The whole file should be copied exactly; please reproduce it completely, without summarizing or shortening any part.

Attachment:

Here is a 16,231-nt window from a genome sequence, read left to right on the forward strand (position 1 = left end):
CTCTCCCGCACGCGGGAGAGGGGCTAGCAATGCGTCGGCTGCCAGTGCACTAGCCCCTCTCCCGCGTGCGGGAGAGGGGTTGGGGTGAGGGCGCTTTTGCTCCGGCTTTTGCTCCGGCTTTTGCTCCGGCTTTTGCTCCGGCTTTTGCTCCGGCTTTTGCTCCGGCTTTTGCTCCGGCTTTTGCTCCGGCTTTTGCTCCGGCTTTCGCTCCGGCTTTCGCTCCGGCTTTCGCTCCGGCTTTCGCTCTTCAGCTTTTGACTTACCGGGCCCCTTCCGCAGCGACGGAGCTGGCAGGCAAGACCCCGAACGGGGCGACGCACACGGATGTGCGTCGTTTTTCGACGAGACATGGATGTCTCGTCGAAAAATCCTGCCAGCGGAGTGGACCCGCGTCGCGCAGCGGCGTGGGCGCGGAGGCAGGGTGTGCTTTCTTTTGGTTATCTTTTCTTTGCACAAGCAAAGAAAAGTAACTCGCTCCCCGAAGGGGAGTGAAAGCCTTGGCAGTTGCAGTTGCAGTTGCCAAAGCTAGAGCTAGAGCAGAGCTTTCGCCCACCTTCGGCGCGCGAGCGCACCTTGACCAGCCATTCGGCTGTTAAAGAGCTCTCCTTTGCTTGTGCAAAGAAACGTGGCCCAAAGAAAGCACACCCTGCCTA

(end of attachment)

Here is a 16,231-nt window from a genome sequence, read left to right on the forward strand (position 1 = left end):
CTCTCCCGCACGCGGGAGAGGGGCTAGCAATGCGTCGGCTGCCAGTGCACTAGCCCCTCTCCCGCGTGCGGGAGAGGGGTTGGGGTGAGGGCGCTTTTGCTCCGGCTTTTGCTCCGGCTTTTGCTCCGGCTTTTGCTCCGGCTTTTGCTCCGGCTTTTGCTCCGGCTTTTGCTCCGGCTTTTGCTCCGGCTTTTGCTCCGGCTTTCGCTCCGGCTTTCGCTCCGGCTTTCGCTCCGGCTTTCGCTCTTCAGCTTTTGACTTACCGGGCCCCTTCCGCAGCGACGGAGCTGGCAGGCAAGACCCCGAACGGGGCGACGCACACGGATGTGCGTCGTTTTTCGACGAGACATGGATGTCTCGTCGAAAAATCCTGCCAGCGGAGTGGACCCGCGTCGCGCAGCGGCGTGGGCGCGGAGGCAGGGTGTGCTTTCTTTTGGTTATCTTTTCTTTGCACAAGCAAAGAAAAGTAACTCGCTCCCCGAAGGGGAGTGAAAGCCTTGGCAGTTGCAGTTGCAGTTGCCAAAGCTAGAGCTAGAGCAGAGCTTTCGCCCACCTTCGGCGCGCGAGCGCACCTTGACCAGCCATTCGGCTGTTAAAGAGCTCTCCTTTGCTTGTGCAAAGAAACGTGGCCCAAAGAAAGCACACCCTGCCTA